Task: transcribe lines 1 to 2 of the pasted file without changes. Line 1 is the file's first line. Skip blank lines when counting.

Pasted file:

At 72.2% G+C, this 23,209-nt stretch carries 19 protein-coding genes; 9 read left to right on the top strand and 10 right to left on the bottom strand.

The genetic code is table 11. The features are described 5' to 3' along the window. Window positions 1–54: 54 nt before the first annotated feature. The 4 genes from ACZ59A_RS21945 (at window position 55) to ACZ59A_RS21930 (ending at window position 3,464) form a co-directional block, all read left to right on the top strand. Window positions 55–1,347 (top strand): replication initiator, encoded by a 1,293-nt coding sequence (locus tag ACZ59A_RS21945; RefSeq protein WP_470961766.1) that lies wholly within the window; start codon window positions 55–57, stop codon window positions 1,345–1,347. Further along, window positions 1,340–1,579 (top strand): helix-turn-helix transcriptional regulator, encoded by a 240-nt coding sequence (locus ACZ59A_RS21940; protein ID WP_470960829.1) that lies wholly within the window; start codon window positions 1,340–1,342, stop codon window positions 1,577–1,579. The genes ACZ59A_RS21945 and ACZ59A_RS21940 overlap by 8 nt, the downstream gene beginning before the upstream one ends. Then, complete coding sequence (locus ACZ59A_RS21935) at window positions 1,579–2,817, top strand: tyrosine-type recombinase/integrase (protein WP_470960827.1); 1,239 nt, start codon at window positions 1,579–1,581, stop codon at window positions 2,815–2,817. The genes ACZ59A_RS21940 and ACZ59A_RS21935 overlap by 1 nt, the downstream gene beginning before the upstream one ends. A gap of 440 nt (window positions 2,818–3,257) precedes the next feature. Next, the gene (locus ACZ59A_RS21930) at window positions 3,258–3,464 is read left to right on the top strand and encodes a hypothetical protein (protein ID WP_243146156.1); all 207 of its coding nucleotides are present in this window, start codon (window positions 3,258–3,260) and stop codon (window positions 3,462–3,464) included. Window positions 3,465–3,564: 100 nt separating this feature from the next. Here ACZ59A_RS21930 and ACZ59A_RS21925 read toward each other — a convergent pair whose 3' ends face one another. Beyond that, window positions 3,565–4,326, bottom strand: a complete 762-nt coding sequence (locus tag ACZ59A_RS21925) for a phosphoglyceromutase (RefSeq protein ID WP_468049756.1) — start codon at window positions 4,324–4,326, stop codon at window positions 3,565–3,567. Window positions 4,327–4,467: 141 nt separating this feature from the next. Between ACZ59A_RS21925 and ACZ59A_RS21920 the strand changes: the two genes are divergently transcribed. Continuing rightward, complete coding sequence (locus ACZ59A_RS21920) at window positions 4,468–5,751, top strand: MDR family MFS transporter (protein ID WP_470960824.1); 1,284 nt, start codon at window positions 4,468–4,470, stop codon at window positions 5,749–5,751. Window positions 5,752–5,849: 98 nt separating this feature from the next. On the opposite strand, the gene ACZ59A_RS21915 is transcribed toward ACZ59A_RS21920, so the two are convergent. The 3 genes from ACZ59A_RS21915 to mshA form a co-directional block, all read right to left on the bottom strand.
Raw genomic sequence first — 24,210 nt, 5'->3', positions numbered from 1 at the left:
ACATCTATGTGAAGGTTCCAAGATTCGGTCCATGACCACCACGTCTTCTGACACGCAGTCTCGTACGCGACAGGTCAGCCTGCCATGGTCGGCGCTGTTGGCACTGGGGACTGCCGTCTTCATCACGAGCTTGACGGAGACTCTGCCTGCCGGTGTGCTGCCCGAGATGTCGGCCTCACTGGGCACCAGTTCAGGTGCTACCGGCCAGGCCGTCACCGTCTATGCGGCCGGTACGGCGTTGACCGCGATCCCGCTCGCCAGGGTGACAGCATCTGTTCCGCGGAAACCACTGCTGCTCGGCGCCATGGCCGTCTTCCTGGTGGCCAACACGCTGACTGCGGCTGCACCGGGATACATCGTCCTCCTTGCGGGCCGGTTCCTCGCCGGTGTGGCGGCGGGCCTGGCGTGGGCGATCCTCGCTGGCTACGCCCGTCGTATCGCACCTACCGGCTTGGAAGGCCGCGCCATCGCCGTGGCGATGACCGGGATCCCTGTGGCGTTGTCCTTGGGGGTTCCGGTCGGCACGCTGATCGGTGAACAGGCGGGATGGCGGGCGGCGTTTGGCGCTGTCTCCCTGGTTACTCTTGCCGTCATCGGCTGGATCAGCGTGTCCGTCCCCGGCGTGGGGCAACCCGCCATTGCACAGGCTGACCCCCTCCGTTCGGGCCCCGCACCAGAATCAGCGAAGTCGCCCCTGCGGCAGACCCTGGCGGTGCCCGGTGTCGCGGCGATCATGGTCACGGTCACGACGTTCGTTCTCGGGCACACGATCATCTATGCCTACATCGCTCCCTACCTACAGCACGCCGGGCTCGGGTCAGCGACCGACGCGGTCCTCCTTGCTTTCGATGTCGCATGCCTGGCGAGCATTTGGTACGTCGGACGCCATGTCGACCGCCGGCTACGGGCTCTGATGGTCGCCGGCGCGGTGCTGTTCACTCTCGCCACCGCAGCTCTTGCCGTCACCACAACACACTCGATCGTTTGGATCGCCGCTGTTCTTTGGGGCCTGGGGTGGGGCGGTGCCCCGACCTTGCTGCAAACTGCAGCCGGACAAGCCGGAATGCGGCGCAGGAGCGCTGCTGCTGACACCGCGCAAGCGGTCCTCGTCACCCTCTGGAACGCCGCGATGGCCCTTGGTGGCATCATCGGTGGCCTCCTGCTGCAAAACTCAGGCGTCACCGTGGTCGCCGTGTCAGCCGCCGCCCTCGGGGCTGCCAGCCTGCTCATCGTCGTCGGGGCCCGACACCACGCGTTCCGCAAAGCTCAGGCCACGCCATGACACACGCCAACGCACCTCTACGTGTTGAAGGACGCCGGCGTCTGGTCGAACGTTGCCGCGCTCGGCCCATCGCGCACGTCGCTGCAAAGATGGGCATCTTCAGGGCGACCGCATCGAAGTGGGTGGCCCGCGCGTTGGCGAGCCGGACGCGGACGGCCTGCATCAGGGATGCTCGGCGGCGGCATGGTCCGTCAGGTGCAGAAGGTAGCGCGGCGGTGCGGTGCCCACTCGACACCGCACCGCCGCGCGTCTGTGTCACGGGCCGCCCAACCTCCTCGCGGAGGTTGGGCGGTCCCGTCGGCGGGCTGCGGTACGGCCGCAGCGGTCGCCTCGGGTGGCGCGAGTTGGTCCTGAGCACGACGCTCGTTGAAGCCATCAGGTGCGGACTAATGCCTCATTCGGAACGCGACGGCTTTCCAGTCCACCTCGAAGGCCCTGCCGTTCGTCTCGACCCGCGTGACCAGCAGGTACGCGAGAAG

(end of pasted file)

At 72.2% G+C, this 23,209-nt stretch carries 19 protein-coding genes; 9 read left to right on the top strand and 10 right to left on the bottom strand.

The genetic code is table 11. The features are described 5' to 3' along the window. Window positions 1–54: 54 nt before the first annotated feature. The 4 genes from ACZ59A_RS21945 (at window position 55) to ACZ59A_RS21930 (ending at window position 3,464) form a co-directional block, all read left to right on the top strand. Window positions 55–1,347 (top strand): replication initiator, encoded by a 1,293-nt coding sequence (locus tag ACZ59A_RS21945; RefSeq protein WP_470961766.1) that lies wholly within the window; start codon window positions 55–57, stop codon window positions 1,345–1,347. Further along, window positions 1,340–1,579 (top strand): helix-turn-helix transcriptional regulator, encoded by a 240-nt coding sequence (locus ACZ59A_RS21940; protein ID WP_470960829.1) that lies wholly within the window; start codon window positions 1,340–1,342, stop codon window positions 1,577–1,579. The genes ACZ59A_RS21945 and ACZ59A_RS21940 overlap by 8 nt, the downstream gene beginning before the upstream one ends. Then, complete coding sequence (locus ACZ59A_RS21935) at window positions 1,579–2,817, top strand: tyrosine-type recombinase/integrase (protein WP_470960827.1); 1,239 nt, start codon at window positions 1,579–1,581, stop codon at window positions 2,815–2,817. The genes ACZ59A_RS21940 and ACZ59A_RS21935 overlap by 1 nt, the downstream gene beginning before the upstream one ends. A gap of 440 nt (window positions 2,818–3,257) precedes the next feature. Next, the gene (locus ACZ59A_RS21930) at window positions 3,258–3,464 is read left to right on the top strand and encodes a hypothetical protein (protein ID WP_243146156.1); all 207 of its coding nucleotides are present in this window, start codon (window positions 3,258–3,260) and stop codon (window positions 3,462–3,464) included. Window positions 3,465–3,564: 100 nt separating this feature from the next. Here ACZ59A_RS21930 and ACZ59A_RS21925 read toward each other — a convergent pair whose 3' ends face one another. Beyond that, window positions 3,565–4,326, bottom strand: a complete 762-nt coding sequence (locus tag ACZ59A_RS21925) for a phosphoglyceromutase (RefSeq protein ID WP_468049756.1) — start codon at window positions 4,324–4,326, stop codon at window positions 3,565–3,567. Window positions 4,327–4,467: 141 nt separating this feature from the next. Between ACZ59A_RS21925 and ACZ59A_RS21920 the strand changes: the two genes are divergently transcribed. Continuing rightward, complete coding sequence (locus ACZ59A_RS21920) at window positions 4,468–5,751, top strand: MDR family MFS transporter (protein ID WP_470960824.1); 1,284 nt, start codon at window positions 4,468–4,470, stop codon at window positions 5,749–5,751. Window positions 5,752–5,849: 98 nt separating this feature from the next. On the opposite strand, the gene ACZ59A_RS21915 is transcribed toward ACZ59A_RS21920, so the two are convergent. The 3 genes from ACZ59A_RS21915 to mshA form a co-directional block, all read right to left on the bottom strand.